2. Money

In Korea, giving cash as a gift is a widely accepted practice and is suitable for various occasions, including birthdays, weddings, and other significant events. The practicality of money as a gift lies in its versatility; it gives the recipient the freedom to use it according to their needs or wants, whether for saving, spending, or investing.

Cash gifts are often given to individuals embarking on new life milestones, such as moving into a new home, launching a business, or welcoming a child. This practice is rooted in the belief that cash symbolizes prosperity and good fortune. It aligns with the Korean values of generosity and goodwill, making it a culturally appropriate and appreciated gesture.

Photo from The Korea Times 

In many cases, money in a special envelope called bokjumeoni (Traditional Korean Lucky Bag) is given as a gift during significant events like weddings and major holidays.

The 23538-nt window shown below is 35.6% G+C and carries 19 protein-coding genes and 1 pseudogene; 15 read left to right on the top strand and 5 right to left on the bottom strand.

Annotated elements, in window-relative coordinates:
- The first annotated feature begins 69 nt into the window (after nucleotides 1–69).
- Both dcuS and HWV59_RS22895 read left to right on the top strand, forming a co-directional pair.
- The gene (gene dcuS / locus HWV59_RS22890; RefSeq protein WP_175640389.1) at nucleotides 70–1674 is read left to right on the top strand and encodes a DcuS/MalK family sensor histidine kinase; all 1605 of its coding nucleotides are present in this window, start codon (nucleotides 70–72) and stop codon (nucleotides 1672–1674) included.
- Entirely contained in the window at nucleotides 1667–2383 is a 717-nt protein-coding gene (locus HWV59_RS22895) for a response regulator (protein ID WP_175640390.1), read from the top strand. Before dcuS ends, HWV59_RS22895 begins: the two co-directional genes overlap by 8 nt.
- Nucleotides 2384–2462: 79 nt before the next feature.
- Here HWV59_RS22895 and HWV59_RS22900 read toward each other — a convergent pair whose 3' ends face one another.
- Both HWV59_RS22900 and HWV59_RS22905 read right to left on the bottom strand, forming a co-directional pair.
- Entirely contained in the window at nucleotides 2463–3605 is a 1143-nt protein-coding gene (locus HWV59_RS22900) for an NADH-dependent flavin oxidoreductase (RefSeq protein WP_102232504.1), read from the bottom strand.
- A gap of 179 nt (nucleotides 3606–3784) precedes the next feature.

Wondering what to consider before giving the right amount of money? Answer these questions:

What is your relationship with the recipient?

The closeness of your relationship with the recipient can influence the amount you decide to give. Are you close friends, family, casual acquaintances, or colleagues?

What's your gift-giving history?

Consider if there's a history of monetary gift exchanges between you and the recipient. In Korea, reciprocal gift-giving is common.

Are you attending the event? 

Your presence at the event or celebration can also affect the amount you give. If you're attending in person, you might consider offering more than if you were sending a gift remotely.